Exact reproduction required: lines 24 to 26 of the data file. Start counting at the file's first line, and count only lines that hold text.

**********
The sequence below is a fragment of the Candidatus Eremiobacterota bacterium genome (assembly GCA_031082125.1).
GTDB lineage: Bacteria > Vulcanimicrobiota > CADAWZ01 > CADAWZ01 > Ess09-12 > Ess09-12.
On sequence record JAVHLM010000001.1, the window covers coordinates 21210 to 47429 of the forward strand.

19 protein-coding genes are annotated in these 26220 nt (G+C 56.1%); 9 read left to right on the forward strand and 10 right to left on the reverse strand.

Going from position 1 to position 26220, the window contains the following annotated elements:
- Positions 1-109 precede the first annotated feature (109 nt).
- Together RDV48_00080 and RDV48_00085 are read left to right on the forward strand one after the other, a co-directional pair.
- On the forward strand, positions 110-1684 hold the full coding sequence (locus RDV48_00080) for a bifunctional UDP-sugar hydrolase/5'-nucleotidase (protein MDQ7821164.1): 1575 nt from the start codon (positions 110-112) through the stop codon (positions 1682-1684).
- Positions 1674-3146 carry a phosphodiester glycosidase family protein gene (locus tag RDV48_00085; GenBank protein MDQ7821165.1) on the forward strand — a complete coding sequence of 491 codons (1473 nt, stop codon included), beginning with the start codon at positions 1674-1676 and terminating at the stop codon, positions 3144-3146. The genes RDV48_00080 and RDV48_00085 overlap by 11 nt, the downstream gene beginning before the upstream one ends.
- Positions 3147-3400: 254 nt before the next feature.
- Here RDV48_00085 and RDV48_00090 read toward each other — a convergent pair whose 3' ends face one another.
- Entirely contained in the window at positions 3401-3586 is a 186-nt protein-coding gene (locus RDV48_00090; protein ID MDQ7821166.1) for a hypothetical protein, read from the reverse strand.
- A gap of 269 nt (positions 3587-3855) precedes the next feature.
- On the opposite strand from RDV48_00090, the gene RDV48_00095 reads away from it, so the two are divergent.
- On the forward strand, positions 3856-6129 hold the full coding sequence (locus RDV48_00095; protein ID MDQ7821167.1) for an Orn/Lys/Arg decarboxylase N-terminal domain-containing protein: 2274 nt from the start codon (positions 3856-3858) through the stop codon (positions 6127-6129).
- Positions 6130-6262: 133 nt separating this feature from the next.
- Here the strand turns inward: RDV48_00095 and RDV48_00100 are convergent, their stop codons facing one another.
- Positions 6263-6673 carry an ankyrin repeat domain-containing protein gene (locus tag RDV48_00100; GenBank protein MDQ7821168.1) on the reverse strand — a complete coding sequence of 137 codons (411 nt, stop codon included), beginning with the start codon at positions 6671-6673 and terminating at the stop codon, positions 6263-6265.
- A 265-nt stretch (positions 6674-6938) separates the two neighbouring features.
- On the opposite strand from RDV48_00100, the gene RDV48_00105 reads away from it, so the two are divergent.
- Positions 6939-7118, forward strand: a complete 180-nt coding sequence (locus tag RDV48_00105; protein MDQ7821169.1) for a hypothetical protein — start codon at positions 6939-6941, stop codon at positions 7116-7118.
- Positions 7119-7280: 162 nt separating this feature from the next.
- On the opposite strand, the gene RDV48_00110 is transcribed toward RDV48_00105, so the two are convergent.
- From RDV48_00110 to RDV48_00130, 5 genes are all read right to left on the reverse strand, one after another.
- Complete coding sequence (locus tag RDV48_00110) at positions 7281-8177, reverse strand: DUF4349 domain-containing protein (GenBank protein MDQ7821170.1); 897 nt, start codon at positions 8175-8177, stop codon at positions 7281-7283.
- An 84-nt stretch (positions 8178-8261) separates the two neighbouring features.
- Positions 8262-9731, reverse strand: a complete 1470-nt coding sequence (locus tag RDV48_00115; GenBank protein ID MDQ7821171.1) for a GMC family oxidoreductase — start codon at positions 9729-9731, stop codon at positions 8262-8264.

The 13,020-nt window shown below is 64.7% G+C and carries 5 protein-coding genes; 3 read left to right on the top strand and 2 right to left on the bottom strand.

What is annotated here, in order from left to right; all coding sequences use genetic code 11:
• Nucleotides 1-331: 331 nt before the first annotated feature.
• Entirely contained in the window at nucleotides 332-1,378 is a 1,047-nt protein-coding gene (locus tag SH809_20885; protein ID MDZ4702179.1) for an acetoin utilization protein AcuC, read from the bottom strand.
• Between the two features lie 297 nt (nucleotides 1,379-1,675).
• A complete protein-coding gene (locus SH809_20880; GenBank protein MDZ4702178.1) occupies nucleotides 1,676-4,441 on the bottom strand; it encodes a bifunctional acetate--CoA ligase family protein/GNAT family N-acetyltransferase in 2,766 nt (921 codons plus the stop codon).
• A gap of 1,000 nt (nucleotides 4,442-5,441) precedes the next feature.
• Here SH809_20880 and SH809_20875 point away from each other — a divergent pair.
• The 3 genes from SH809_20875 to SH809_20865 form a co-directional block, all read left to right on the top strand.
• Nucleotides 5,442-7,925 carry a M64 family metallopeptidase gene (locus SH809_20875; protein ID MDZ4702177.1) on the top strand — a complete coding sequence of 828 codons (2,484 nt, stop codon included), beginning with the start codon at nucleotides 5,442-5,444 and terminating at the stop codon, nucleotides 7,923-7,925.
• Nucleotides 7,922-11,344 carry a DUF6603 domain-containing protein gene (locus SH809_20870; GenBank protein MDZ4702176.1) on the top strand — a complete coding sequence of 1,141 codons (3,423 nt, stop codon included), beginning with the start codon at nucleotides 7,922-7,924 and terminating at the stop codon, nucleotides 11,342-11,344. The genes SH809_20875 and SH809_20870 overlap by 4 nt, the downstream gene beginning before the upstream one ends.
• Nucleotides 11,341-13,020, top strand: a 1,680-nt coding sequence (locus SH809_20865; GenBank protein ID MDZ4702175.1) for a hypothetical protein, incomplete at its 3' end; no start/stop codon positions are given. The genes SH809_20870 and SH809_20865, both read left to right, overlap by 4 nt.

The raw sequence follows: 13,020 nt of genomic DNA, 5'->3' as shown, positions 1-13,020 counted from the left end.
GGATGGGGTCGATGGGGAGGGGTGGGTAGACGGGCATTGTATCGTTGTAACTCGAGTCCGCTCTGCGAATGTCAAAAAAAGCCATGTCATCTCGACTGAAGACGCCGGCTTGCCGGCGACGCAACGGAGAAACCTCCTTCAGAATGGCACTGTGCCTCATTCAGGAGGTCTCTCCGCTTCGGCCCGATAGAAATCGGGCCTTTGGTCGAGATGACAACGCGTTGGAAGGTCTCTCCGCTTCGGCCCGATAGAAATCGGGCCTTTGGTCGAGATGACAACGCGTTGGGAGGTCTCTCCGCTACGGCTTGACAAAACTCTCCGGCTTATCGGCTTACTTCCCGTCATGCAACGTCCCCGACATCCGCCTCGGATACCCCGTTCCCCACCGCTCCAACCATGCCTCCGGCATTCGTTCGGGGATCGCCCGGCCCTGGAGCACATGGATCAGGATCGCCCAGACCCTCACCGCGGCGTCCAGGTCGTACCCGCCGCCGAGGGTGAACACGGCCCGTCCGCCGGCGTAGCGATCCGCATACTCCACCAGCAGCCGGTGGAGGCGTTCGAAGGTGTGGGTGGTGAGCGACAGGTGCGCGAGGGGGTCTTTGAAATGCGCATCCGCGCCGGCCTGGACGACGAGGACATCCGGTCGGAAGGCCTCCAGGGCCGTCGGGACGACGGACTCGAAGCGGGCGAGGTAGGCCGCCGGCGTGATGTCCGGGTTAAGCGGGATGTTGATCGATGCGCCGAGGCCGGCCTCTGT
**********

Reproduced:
- From RDV48_00110 to RDV48_00130, 5 genes are all read right to left on the reverse strand, one after another.
- Complete coding sequence (locus tag RDV48_00110) at positions 7281-8177, reverse strand: DUF4349 domain-containing protein (GenBank protein MDQ7821170.1); 897 nt, start codon at positions 8175-8177, stop codon at positions 7281-7283.
- An 84-nt stretch (positions 8178-8261) separates the two neighbouring features.